carbs and sugar??
What is the differences between carbs and sugars? Are they the same?
I was checking a protein shake supplement and on the labels their was like carbohydrates and sugars(cristallin fructose or something like that...). I always thought they were the same. Can anybody clarify this ?
There are many different types of carbohydrates. Sugars would be simple carbs, starches from pasta are more "complex", and are called complex carbs.
So, carbs is the category, and table sugar (fructose) is a type of carb.
All I know is I have to get off the Dew.
That **** has to be killing me.
Khorn, that woman's got calves like she glued building blocks to the back of her leg in your av. o_O.....
Then its more complex carbs that I have to eat in order to get a sustained energy level....right?
and an other question: somebody mentionned (forgot who) that you can force the slow absorption of simple sugars by adding lipides in them.
Ex: in a mixture of water and sugar, if you add a little bit of olive oil and mix it, the absorption of the sugar wil be slower. Is this true?
Complex carbs last longer than simple carbs. For sustained energy, fat will also start to play a role, as will protein to a degree. But complex carbs will play the greatest role.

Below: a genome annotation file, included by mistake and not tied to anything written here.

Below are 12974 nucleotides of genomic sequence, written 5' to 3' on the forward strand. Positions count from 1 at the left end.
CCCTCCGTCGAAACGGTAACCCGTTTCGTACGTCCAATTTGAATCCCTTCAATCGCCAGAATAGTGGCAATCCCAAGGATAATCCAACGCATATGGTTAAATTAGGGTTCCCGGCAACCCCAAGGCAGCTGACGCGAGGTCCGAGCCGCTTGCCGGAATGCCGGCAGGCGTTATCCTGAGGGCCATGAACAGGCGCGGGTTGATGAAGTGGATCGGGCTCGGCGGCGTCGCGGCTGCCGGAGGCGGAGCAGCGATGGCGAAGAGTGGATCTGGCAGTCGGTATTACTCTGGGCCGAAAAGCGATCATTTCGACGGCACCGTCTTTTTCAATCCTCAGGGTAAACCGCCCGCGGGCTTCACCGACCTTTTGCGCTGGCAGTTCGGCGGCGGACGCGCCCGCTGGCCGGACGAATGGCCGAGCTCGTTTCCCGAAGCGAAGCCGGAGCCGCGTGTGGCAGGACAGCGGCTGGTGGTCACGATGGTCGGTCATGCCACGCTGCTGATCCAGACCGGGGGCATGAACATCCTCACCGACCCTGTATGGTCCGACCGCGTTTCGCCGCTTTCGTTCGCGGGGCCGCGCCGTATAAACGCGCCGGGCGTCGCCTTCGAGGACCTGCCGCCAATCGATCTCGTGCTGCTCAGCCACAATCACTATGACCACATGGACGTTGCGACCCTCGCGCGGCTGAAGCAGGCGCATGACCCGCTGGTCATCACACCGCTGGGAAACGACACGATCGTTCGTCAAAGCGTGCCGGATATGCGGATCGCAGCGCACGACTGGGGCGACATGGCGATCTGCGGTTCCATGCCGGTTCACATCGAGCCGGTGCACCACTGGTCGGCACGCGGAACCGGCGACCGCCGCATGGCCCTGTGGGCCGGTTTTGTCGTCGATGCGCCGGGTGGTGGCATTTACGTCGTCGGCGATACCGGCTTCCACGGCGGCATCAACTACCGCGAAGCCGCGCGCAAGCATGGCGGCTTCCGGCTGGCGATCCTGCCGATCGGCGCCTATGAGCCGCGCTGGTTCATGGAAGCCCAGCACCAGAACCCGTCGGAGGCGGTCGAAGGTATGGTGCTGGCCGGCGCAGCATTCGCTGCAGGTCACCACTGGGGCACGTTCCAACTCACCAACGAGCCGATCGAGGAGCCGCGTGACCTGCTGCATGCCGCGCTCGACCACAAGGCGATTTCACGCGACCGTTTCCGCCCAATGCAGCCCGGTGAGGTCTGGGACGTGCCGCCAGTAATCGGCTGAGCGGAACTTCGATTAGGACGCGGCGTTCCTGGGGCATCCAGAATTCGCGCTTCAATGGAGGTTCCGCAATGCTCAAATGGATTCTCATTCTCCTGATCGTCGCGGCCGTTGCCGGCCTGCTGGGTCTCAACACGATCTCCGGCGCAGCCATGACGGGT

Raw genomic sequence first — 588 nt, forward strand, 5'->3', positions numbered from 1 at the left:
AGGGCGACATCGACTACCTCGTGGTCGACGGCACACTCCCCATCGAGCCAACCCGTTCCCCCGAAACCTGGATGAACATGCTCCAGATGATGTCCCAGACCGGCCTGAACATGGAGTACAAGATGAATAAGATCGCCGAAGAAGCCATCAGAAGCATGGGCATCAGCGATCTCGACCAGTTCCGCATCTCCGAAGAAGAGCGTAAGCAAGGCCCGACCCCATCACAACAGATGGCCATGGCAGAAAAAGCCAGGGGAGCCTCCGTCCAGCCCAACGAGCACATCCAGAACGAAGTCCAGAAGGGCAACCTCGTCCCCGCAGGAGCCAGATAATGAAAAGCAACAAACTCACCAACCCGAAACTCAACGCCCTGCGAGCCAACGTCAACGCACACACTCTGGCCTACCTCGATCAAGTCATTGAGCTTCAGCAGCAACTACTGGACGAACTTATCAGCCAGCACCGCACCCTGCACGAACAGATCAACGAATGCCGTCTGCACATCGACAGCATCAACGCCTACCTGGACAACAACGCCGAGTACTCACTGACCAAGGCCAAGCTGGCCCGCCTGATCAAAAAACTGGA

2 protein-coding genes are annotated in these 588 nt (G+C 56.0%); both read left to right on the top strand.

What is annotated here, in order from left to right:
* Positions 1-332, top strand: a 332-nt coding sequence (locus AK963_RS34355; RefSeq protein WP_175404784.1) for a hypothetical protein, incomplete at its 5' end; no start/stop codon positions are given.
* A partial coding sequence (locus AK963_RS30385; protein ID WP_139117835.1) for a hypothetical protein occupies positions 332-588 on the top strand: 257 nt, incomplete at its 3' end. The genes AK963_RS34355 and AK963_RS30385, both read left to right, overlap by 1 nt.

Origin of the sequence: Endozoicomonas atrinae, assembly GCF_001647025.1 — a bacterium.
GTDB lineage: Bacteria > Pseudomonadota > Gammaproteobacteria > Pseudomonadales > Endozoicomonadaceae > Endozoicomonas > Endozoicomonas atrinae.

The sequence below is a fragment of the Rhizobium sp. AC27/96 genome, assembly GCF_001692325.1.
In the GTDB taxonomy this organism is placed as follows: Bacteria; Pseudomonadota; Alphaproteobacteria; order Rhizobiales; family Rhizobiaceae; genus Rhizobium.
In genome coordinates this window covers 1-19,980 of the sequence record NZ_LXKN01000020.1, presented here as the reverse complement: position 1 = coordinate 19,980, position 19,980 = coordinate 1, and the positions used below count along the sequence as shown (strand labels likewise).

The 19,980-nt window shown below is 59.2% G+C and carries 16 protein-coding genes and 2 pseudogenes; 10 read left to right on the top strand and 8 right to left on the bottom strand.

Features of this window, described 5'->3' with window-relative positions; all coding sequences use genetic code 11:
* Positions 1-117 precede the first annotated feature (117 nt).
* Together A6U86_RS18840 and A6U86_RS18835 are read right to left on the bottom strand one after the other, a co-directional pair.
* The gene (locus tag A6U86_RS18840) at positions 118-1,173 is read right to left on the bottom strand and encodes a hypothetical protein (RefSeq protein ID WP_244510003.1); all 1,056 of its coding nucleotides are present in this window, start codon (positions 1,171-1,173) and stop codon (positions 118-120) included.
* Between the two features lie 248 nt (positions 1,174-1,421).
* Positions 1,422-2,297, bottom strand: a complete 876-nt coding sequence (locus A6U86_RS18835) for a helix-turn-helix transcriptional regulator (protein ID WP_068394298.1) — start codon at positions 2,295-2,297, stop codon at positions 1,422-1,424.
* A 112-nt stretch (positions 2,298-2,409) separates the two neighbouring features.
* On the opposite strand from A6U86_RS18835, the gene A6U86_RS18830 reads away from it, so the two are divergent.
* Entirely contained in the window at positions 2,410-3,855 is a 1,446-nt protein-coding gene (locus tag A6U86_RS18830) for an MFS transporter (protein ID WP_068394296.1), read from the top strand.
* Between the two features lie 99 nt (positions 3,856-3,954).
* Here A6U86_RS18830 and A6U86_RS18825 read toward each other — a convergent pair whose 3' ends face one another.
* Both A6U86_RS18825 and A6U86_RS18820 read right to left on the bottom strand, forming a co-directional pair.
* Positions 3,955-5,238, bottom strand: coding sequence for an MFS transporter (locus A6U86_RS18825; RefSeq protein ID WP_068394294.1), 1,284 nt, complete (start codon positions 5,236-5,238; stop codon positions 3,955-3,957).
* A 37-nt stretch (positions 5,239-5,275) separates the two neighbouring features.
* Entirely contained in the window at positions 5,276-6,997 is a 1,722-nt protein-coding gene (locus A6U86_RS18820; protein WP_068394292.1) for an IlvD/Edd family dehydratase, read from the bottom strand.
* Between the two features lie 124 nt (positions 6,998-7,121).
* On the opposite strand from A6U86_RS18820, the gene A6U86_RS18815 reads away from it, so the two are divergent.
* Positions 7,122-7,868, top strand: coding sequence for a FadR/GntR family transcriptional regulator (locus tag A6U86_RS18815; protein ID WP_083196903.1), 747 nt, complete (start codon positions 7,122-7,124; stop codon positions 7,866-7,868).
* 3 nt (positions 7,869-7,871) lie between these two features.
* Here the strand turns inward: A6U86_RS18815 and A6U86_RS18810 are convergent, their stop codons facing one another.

Originally Posted by makobeing
As for the issue of slowing the rate of sugar absorption, I have no idea about that. But I'm not going to put fucking olive oil in a soda to slow the rate of absorption. That's sick. What I HAVE done is put a dollop of oil in a protein shake to have some quality fats for before my workout. I did it for energy, not for slowing absorption.
I don't even think you could slow the rate.
Now that I remember it, Men's Health recommended the following shake before working out:
12-16oz apple or grape juice
1 scoop protein powder
1tbsp olive oil
Blend together, and consume 30-60 minutes prior to working out.
Carbohydrates are complex chemical chains and come in three basic types. Monosaccharides, Disaccharides, and polysaccharides. Mono and di saccharides are what we generally think of as sugars. (sucrose, glucose, fructose, galactose, lactose etc, are all in these categories). Polysaccharides have longer chains. Your "complex carbs" and fiber fall into this category.
what is a crystalline fructose compared to normal one(aren't they in solid (crysralized) form?)?
Crystalline fructose sounds like a fancy name for "table sugar."
One name they've commonly used for sugar is "evaporated cane juice."